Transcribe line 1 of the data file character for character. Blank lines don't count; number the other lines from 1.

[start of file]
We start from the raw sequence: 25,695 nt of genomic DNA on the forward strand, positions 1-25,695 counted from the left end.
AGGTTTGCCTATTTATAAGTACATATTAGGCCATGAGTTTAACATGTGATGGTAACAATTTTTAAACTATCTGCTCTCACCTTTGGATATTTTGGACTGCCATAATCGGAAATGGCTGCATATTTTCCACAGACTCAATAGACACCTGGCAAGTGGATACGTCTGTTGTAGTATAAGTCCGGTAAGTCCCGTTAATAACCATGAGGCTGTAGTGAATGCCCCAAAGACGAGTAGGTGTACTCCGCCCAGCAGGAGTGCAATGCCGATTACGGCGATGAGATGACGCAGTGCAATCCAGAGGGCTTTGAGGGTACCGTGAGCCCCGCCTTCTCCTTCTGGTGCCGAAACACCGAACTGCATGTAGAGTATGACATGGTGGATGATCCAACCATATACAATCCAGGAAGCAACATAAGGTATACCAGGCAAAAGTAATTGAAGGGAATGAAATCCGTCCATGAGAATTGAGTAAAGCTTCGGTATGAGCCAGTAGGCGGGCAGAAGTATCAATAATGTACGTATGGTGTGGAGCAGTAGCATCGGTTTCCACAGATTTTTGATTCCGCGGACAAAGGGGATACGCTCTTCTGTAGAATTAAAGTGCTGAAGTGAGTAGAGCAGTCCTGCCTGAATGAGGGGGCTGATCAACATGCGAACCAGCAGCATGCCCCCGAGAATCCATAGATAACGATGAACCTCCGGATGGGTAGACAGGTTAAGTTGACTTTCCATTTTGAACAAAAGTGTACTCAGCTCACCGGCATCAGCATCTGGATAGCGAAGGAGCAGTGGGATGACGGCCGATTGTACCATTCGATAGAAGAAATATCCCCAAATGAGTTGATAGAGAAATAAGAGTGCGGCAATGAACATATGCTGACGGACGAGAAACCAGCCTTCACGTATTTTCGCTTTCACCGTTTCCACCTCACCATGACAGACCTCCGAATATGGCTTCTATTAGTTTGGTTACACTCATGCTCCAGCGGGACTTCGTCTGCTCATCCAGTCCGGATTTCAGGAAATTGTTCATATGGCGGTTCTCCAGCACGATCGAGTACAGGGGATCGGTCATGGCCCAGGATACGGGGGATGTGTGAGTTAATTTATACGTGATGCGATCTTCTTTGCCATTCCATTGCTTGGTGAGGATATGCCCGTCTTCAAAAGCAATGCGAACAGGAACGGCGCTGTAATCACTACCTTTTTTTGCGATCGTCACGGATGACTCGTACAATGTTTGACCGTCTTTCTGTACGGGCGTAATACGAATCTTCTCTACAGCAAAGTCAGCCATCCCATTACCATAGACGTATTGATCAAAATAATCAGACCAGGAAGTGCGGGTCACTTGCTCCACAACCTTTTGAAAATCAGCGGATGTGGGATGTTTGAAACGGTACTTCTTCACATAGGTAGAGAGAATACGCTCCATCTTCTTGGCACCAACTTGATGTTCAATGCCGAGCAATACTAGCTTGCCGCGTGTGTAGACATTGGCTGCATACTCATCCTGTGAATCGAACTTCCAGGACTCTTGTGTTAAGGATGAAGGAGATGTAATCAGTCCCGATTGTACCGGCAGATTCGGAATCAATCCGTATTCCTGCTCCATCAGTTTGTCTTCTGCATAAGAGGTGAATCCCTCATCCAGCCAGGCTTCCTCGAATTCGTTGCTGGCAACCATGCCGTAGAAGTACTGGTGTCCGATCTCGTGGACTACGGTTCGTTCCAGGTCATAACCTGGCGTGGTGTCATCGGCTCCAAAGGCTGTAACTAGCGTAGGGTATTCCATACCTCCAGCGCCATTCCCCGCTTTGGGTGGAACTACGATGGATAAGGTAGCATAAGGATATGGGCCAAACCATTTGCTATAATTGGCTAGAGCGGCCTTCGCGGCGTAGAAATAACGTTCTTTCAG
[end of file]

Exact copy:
We start from the raw sequence: 25,695 nt of genomic DNA on the forward strand, positions 1-25,695 counted from the left end.